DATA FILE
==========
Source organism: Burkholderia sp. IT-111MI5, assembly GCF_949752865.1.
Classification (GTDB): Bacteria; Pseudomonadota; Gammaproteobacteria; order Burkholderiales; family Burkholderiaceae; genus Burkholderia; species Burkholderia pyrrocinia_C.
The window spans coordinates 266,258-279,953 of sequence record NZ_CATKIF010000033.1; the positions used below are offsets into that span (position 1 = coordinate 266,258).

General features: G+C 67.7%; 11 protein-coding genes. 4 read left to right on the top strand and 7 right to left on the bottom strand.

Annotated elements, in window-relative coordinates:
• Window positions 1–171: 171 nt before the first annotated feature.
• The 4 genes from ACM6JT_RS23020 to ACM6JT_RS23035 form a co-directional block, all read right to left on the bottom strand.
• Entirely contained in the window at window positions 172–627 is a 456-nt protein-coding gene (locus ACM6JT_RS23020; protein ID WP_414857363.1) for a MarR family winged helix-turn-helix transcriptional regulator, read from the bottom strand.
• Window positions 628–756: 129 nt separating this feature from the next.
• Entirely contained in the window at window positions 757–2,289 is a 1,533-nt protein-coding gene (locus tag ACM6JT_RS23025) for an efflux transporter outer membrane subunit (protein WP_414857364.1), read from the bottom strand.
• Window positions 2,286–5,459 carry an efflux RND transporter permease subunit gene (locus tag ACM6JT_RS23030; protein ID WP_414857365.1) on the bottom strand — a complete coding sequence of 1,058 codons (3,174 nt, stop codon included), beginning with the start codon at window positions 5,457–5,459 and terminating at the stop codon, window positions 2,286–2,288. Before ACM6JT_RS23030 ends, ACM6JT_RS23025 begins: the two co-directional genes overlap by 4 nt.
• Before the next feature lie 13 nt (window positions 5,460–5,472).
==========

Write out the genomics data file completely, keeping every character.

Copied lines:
Source organism: Burkholderia sp. IT-111MI5, assembly GCF_949752865.1.
Classification (GTDB): Bacteria; Pseudomonadota; Gammaproteobacteria; order Burkholderiales; family Burkholderiaceae; genus Burkholderia; species Burkholderia pyrrocinia_C.
The window spans coordinates 266,258-279,953 of sequence record NZ_CATKIF010000033.1; the positions used below are offsets into that span (position 1 = coordinate 266,258).

General features: G+C 67.7%; 11 protein-coding genes. 4 read left to right on the top strand and 7 right to left on the bottom strand.

Annotated elements, in window-relative coordinates:
• Window positions 1–171: 171 nt before the first annotated feature.
• The 4 genes from ACM6JT_RS23020 to ACM6JT_RS23035 form a co-directional block, all read right to left on the bottom strand.
• Entirely contained in the window at window positions 172–627 is a 456-nt protein-coding gene (locus ACM6JT_RS23020; protein ID WP_414857363.1) for a MarR family winged helix-turn-helix transcriptional regulator, read from the bottom strand.
• Window positions 628–756: 129 nt separating this feature from the next.
• Entirely contained in the window at window positions 757–2,289 is a 1,533-nt protein-coding gene (locus tag ACM6JT_RS23025) for an efflux transporter outer membrane subunit (protein WP_414857364.1), read from the bottom strand.
• Window positions 2,286–5,459 carry an efflux RND transporter permease subunit gene (locus tag ACM6JT_RS23030; protein ID WP_414857365.1) on the bottom strand — a complete coding sequence of 1,058 codons (3,174 nt, stop codon included), beginning with the start codon at window positions 5,457–5,459 and terminating at the stop codon, window positions 2,286–2,288. Before ACM6JT_RS23030 ends, ACM6JT_RS23025 begins: the two co-directional genes overlap by 4 nt.
• Before the next feature lie 13 nt (window positions 5,460–5,472).